Business-like, isn't he?


 

 




Which printer's the best? You usually get what you pay for

by Alan Zisman (c) 2002
First published in Business in Vancouver,  Issue # 640: January 28- February 4, 2002, The High Tech Office column

Promises of a paperless office seem to have quietly faded away along with the hype of frictionless e-commerce and other digital dreams. In fact, our digital age seems to force us to consume more and more paper, as we print out e-mailed jokes for the office bulletin board, or slowly are forced to recognize, as a colleague recently admitted to me, that he couldn't notice his mistakes unless he printed out a draft.

In many cases, the need to print forces us to make a choice between the colour of seemingly cheap but unreliable, slow, and expensive-to-operate personal inkjet printers and the crisper office laser printers.

Hovering on the sidelines are colour laser printers promising speed and robustness, but requiring a hefty initial buy-in for a hefty piece of office equipment.

I recently spent a month with Okidata's new C9200n colour printer. Costing some $10,500 and weighing in at 75 kilograms, it counts as hefty in both dimensions; it's clearly too much printer for any home or small office to even consider.

But while it took three of us to get it out of its packing crate and on to a table, it quickly proved it could be a powerful tool for an office .

Equipped with standard parallel and USB ports, it could be configured to run from a single computer, but it would be better to use the built-in network card, enabling everyone in the office to connect to it directly.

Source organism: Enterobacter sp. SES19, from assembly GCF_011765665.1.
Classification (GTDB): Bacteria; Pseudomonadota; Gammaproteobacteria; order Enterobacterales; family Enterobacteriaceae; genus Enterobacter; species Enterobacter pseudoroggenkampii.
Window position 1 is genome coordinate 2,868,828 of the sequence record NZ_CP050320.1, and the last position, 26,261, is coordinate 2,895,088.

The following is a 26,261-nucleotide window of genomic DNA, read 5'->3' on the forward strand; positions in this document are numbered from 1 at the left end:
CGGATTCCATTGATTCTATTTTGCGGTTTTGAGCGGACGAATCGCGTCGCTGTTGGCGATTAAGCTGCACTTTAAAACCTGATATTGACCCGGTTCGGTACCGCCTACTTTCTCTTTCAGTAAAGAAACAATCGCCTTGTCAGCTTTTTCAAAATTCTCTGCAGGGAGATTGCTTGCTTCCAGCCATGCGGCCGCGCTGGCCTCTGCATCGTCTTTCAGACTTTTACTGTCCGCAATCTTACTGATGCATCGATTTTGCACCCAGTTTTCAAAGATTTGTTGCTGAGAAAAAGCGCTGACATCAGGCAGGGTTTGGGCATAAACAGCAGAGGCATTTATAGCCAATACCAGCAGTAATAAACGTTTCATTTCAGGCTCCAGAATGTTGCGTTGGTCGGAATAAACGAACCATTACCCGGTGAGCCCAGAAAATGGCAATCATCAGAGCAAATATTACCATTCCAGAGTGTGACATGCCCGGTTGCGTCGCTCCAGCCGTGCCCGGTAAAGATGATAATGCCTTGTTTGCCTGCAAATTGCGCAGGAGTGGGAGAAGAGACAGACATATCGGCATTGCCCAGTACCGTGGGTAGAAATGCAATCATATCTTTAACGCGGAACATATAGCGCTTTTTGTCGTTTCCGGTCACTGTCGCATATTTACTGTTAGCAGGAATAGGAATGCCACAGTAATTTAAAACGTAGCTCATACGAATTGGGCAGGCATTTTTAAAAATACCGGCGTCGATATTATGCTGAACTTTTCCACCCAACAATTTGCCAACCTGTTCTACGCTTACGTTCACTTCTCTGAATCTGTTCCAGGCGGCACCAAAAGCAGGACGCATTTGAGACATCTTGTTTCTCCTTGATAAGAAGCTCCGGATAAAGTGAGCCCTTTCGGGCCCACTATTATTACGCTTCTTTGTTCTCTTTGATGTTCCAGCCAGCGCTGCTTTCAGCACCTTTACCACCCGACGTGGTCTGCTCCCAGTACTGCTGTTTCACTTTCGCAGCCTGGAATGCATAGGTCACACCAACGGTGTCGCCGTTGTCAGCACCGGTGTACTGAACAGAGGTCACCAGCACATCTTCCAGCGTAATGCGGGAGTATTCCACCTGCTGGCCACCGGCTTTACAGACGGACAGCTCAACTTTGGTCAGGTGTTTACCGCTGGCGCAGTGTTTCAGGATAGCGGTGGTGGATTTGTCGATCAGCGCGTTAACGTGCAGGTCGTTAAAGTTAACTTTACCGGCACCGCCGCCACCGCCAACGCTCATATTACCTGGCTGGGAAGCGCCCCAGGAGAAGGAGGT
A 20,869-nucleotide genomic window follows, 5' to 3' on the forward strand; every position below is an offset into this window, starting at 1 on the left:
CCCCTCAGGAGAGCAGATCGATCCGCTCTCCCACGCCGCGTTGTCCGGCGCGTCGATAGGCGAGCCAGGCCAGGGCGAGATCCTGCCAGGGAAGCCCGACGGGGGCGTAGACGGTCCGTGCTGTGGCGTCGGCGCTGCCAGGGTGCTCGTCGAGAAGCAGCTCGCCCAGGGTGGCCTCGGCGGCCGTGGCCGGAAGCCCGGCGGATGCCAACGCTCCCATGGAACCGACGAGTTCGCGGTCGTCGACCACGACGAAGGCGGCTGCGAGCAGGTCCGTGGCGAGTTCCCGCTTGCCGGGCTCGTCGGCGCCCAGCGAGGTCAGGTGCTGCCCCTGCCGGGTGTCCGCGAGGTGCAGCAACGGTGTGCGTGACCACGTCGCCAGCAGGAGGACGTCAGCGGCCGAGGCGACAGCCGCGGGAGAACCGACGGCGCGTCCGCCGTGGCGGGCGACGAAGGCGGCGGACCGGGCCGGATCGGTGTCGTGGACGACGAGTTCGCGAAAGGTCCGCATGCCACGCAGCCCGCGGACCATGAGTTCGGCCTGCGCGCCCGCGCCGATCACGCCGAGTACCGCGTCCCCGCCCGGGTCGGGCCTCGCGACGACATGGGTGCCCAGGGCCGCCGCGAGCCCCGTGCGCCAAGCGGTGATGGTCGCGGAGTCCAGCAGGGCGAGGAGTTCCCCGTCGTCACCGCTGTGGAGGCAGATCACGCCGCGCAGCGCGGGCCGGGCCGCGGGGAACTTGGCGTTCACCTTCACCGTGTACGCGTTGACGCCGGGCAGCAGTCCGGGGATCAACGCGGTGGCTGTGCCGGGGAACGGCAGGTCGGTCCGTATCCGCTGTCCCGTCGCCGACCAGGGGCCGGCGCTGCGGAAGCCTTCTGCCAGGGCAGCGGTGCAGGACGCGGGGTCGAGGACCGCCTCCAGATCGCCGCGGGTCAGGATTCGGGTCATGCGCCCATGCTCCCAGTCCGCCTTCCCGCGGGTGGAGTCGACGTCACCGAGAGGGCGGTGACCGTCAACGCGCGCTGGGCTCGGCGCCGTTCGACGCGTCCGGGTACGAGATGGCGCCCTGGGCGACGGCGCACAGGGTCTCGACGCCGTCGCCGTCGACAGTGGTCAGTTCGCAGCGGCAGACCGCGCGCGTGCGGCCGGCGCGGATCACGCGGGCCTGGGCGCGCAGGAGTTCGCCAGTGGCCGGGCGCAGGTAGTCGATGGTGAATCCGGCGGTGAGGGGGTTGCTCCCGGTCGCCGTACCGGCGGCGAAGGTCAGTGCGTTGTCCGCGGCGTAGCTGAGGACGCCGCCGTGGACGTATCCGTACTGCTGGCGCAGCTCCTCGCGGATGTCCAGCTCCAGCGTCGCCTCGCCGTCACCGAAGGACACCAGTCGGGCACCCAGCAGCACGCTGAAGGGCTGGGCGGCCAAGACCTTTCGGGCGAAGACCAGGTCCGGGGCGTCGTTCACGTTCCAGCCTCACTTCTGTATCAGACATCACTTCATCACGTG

Setup is reasonably straightforward, requiring installation of four separate fusers and toner cartridges, then calibrating their output. Software setup, including the sometimes tricky network setup, went smoothly.

Inside the printer is what could be a reasonably powerful computer: a 400 MHz PowerPC central processing unit with 128 MB of memory (expandable up to a full Gigabyte of RAM). A 5 Gb hard drive is included to store large print jobs. (Oki also sells a C9200 model, without the hard drive and network card for $9,000.) Like other Oki products, it doesn't use a traditional laser printer mechanism; instead, an LED array provides laser-quality output. This unconventional mechanism has the advantage, Oki claims, of a simpler paper path. Pages are printed in a single pass, unlike the multiple passes required by other designs. The result is a mechanism that can handle a broad range of paper weights at higher speeds than standard designs.

The 9200 promises 26-page-per-minute output in black and white, and 21 ppm for colour pages. In comparison, some other colour laser printers output 6 ppm for colour. Full-colour pages seem to spew out at photocopier-like speeds, faster than most printers do black and white.

Colour fidelity, with resolution of 600 x 1200 dots per inch, was good, though not quite near-photo quality. Large photos print with a glossy sheen that did not detract from the quality.

The printer can handle paper sizes up to 12 by 18 inches, along with card stock up to 110 pounds. Second and third paper trays are optional, along with a duplexing unit for double-sided printing, and a high speed paper feeder. The toner cartridges are rated for 15,000 pages, and Oki claims a cost of operation 15 per cent lower than its competitors. 

Other models in the series are the C9200dxn ($11,250) which includes the duplexer and more memory, and the $12,300 C9400dxn with the duplexer, more memory, and a faster CPU to offer higher (1200 x 1200 dpi) print resolution.

Big and expensive, but this workhorse of a printer could be a good way to provide quick, no-compromise colour printing for the whole office.



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Alan Zisman is a Vancouver educator, writer, and computer specialist. He can be reached at E-mail Alan